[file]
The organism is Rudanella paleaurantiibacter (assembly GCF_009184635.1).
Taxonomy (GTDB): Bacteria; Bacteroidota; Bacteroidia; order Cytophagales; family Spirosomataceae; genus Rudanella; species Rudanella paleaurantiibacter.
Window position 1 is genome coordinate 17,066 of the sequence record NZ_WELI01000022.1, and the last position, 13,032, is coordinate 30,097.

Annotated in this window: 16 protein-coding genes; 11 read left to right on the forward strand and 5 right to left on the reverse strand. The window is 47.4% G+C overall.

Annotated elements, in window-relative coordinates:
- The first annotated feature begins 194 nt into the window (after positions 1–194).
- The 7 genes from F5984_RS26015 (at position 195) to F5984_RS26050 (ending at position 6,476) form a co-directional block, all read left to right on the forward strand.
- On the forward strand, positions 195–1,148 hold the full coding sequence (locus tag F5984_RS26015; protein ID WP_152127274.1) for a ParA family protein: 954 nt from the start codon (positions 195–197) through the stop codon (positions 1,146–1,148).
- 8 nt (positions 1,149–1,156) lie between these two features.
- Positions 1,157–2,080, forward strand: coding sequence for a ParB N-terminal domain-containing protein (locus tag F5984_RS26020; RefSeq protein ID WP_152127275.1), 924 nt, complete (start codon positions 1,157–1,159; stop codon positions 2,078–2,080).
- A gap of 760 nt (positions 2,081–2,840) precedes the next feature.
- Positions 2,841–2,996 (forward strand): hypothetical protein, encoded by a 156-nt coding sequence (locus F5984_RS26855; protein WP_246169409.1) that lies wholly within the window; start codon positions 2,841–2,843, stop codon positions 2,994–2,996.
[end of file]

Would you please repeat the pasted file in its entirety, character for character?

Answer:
The organism is Rudanella paleaurantiibacter (assembly GCF_009184635.1).
Taxonomy (GTDB): Bacteria; Bacteroidota; Bacteroidia; order Cytophagales; family Spirosomataceae; genus Rudanella; species Rudanella paleaurantiibacter.
Window position 1 is genome coordinate 17,066 of the sequence record NZ_WELI01000022.1, and the last position, 13,032, is coordinate 30,097.

Annotated in this window: 16 protein-coding genes; 11 read left to right on the forward strand and 5 right to left on the reverse strand. The window is 47.4% G+C overall.

Annotated elements, in window-relative coordinates:
- The first annotated feature begins 194 nt into the window (after positions 1–194).
- The 7 genes from F5984_RS26015 (at position 195) to F5984_RS26050 (ending at position 6,476) form a co-directional block, all read left to right on the forward strand.
- On the forward strand, positions 195–1,148 hold the full coding sequence (locus tag F5984_RS26015; protein ID WP_152127274.1) for a ParA family protein: 954 nt from the start codon (positions 195–197) through the stop codon (positions 1,146–1,148).
- 8 nt (positions 1,149–1,156) lie between these two features.
- Positions 1,157–2,080, forward strand: coding sequence for a ParB N-terminal domain-containing protein (locus tag F5984_RS26020; RefSeq protein ID WP_152127275.1), 924 nt, complete (start codon positions 1,157–1,159; stop codon positions 2,078–2,080).
- A gap of 760 nt (positions 2,081–2,840) precedes the next feature.
- Positions 2,841–2,996 (forward strand): hypothetical protein, encoded by a 156-nt coding sequence (locus F5984_RS26855; protein WP_246169409.1) that lies wholly within the window; start codon positions 2,841–2,843, stop codon positions 2,994–2,996.